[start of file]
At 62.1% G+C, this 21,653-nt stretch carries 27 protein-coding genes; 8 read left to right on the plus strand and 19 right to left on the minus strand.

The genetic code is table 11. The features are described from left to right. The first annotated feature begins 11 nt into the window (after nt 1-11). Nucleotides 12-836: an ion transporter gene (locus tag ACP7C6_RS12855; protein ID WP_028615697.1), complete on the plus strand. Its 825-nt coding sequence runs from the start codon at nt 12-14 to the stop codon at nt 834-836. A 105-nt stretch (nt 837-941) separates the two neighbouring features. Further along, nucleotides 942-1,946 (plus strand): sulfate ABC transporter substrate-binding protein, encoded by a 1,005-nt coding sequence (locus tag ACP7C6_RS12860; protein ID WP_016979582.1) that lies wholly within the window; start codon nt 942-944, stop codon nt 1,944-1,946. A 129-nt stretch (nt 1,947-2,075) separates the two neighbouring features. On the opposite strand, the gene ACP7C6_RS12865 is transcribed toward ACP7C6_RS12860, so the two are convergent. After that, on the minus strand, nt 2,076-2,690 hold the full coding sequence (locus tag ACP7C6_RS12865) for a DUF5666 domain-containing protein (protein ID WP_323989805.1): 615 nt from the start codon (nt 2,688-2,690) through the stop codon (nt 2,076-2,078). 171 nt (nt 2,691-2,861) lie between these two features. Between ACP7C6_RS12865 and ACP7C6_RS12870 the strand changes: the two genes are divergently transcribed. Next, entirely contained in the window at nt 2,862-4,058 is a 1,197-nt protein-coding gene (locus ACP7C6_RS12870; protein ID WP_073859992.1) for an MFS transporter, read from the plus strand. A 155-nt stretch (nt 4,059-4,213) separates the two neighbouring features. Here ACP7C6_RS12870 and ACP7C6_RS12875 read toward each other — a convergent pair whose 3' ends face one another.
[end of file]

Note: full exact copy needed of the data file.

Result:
At 62.1% G+C, this 21,653-nt stretch carries 27 protein-coding genes; 8 read left to right on the plus strand and 19 right to left on the minus strand.

The genetic code is table 11. The features are described from left to right. The first annotated feature begins 11 nt into the window (after nt 1-11). Nucleotides 12-836: an ion transporter gene (locus tag ACP7C6_RS12855; protein ID WP_028615697.1), complete on the plus strand. Its 825-nt coding sequence runs from the start codon at nt 12-14 to the stop codon at nt 834-836. A 105-nt stretch (nt 837-941) separates the two neighbouring features. Further along, nucleotides 942-1,946 (plus strand): sulfate ABC transporter substrate-binding protein, encoded by a 1,005-nt coding sequence (locus tag ACP7C6_RS12860; protein ID WP_016979582.1) that lies wholly within the window; start codon nt 942-944, stop codon nt 1,944-1,946. A 129-nt stretch (nt 1,947-2,075) separates the two neighbouring features. On the opposite strand, the gene ACP7C6_RS12865 is transcribed toward ACP7C6_RS12860, so the two are convergent. After that, on the minus strand, nt 2,076-2,690 hold the full coding sequence (locus tag ACP7C6_RS12865) for a DUF5666 domain-containing protein (protein ID WP_323989805.1): 615 nt from the start codon (nt 2,688-2,690) through the stop codon (nt 2,076-2,078). 171 nt (nt 2,691-2,861) lie between these two features. Between ACP7C6_RS12865 and ACP7C6_RS12870 the strand changes: the two genes are divergently transcribed. Next, entirely contained in the window at nt 2,862-4,058 is a 1,197-nt protein-coding gene (locus ACP7C6_RS12870; protein ID WP_073859992.1) for an MFS transporter, read from the plus strand. A 155-nt stretch (nt 4,059-4,213) separates the two neighbouring features. Here ACP7C6_RS12870 and ACP7C6_RS12875 read toward each other — a convergent pair whose 3' ends face one another.